William Shakespeare from Treehouse of Horror III "Is this the end of zombie Shakespeare?"

Shel Silverstein from The Bart Wants What it Wants "The Giving Tree is not a chump" (Blackboard gag)

Walt Whitman from Mother Simpson Homer mistakenly believes Walt Whitman's grave is his mother's.

Lisa Simpson's Meditations on Turning 8:
I had a cat named Snowball...
She died!
She died!
Mom said she was sleeping...
She lied!
She lied!
Why oh why is my cat dead?
Couldn't that Chrysler hit me instead?

Marge Simpson's To My Husband:
The blackened clouds are forming...
Soon the rain will fall.
My dear one is departing.
But first, please heed this call...
That always will I love you,
My all.

Homer Simpson's Rapping Tomato:
There once was a rapping tomato
That's right, I said, "rapping tomato."
He rapped all day
From April to May
And also, guess what, it was me


tanita✿davis said...

Wow. And you did all of this from memory?!

I do remember Lisa's poem about the cat... but not a whole lot else. Obviously I need to pay more attention!

Allison said...

Brilliant idea for a post. Well done, you.

I also remember Lisa's poem about the cat, as well as the Shakespeare zombie reference, the most.

jama said...

I'm totally impressed, John. Better start watching more of the Simpsons . . .

Anonymous said...

There was The Regina Monologues episode in England, which definitely featured references to Macbeth, and I think possibly another poet/writer as well. Although as it's a play, not a poem, perhaps it doesn't count?

John Mutford said...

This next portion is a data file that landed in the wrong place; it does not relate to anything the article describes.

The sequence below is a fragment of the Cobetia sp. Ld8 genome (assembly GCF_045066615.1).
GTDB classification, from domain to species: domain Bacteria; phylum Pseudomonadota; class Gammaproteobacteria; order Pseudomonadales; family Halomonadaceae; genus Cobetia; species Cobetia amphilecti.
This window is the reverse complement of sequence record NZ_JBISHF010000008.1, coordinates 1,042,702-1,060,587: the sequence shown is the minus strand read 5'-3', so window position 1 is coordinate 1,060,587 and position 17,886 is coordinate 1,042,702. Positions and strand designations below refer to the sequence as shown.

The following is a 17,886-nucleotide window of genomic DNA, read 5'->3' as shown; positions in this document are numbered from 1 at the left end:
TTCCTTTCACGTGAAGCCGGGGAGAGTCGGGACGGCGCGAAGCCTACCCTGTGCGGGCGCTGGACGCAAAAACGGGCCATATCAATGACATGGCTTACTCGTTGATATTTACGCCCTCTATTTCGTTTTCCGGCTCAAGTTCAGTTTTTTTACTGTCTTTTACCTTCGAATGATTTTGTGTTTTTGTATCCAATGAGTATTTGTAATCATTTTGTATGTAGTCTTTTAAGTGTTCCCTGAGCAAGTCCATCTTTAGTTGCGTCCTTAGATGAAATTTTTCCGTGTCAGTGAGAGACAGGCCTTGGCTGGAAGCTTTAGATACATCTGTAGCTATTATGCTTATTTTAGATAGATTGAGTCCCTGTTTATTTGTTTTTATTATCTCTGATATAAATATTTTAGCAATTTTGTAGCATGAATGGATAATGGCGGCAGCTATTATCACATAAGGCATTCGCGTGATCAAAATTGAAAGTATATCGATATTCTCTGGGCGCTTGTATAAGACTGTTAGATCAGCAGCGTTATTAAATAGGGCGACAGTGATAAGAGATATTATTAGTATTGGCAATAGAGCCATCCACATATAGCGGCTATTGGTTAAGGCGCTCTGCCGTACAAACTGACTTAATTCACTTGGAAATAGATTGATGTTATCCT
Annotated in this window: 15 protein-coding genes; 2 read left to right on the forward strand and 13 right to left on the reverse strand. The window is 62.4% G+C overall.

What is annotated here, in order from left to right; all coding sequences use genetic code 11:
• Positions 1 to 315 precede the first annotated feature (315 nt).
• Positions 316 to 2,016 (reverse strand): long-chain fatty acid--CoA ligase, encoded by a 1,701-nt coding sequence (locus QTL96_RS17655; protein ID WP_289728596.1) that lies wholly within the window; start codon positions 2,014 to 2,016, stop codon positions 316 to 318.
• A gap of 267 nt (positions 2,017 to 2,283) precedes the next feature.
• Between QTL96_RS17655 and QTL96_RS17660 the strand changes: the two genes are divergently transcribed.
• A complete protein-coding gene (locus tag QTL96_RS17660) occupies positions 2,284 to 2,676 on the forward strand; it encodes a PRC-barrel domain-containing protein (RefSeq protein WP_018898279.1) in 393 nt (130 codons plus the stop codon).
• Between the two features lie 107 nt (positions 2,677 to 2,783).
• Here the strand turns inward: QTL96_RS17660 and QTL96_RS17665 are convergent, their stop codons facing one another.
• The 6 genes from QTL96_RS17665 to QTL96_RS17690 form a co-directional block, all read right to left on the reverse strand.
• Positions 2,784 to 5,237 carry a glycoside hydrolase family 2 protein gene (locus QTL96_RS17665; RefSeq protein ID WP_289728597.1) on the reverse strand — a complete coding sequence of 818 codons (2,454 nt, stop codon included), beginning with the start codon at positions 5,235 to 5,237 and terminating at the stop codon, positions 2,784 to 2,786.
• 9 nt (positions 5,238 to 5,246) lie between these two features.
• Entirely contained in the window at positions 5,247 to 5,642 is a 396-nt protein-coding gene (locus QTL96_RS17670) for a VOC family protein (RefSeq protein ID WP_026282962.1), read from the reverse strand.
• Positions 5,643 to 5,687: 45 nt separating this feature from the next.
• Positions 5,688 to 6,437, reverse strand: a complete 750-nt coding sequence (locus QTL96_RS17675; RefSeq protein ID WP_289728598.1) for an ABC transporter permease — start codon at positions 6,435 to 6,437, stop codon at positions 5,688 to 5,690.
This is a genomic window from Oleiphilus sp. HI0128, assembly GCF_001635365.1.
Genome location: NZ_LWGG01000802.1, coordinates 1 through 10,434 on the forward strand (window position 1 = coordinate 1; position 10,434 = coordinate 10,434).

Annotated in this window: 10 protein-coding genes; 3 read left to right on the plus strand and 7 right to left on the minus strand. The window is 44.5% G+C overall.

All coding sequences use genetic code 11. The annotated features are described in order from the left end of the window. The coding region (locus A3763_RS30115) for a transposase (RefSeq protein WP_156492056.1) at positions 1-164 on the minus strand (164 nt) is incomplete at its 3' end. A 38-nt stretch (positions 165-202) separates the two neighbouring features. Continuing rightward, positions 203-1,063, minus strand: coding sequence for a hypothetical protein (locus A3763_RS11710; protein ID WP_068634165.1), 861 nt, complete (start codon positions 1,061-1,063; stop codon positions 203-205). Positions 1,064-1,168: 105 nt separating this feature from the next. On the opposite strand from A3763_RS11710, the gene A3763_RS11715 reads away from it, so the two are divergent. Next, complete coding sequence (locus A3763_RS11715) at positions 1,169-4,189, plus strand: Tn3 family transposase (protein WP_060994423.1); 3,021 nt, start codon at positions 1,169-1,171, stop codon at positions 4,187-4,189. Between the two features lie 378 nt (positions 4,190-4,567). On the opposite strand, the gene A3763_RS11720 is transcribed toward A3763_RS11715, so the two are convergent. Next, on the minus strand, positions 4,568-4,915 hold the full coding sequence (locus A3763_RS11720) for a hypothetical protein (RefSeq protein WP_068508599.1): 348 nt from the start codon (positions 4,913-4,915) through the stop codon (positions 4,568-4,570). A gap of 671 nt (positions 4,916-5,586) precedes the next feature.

Tadmack: Not all were from memory, and even when they were I definitely didn't remember episode titles.

Allison: That was a memorable poem for sure. Too bad Homer interupted the ending, we might never know how it ended.

Jama: Well, maybe it's best to catch the reruns.

Kelly: They've had a lot of Shakespeare references over the years. I just picked one of my favourites. Though the scene with Ian McKellan outside of a theatre was pretty great too. As for the poet referenced, I did find one and have added it above- thanks!

Sara said...

If not for copyright restrictions, what a great mashup video this would be! I'm speechless at the digging you did.

Anonymous said...

Best. post. ever. I'm a huge Simpsons fan.

That mic-check moment with T.S. Eliot is one of my favorite Simpsons moments (isn't it a guy checking out the mic at the poetry reading who is all "April is the cruellest month, April is the cruellest month"). That always makes me laugh out loud.

I'm so impressed. You're my new hero.

Jules, 7-Imp

Chrisbookarama said...

Best Poetry Post Ever. And just to show what a Simpsons nerd I am: in the epidsode where Homer has a heart attack, he follows a truck hauling Edgar Allan Poe's birthplace up a hill.

Barbara Bruederlin said...

Great idea for a post! I am a little disturbed by how familiar all these Simpsons' episodes are to me. No, I do not watch too much tv!

John Mutford said...

Sara: And they're tight on monitoring that stuff. I had linked to a Simpsons YouTube video showing J. Jonah Jameson as a poetry editor, but it was taken down before I went to publish.

Jules: You got it! Very funny moment. There's another great mic check in "How I Spent My Strummer Vacation."

Chris: Like Shakespeare, Poe has had a lot of references too. There's also the one where Lisa and Bart sabotage her rival's diorama of "The Tell Tale Heart"

Barbara: If you're watching that much Simpsons, your TV habits are fine. If it's all Rock of Love with Bret Michaels, they're not.

Bybee said...

Oh, John...not only are you Canadian, you know your Simpsons episodes well. I guess you're The Perfect Man. Too bad you're so damned young. Anyway, nice work!

Remi said...

I liked the one episode where they panned across the bookshelf in a classroom. All the books were banned at one time or another - Lady Chatterly's Lover, Sexus, Plexus and Nexus, etc.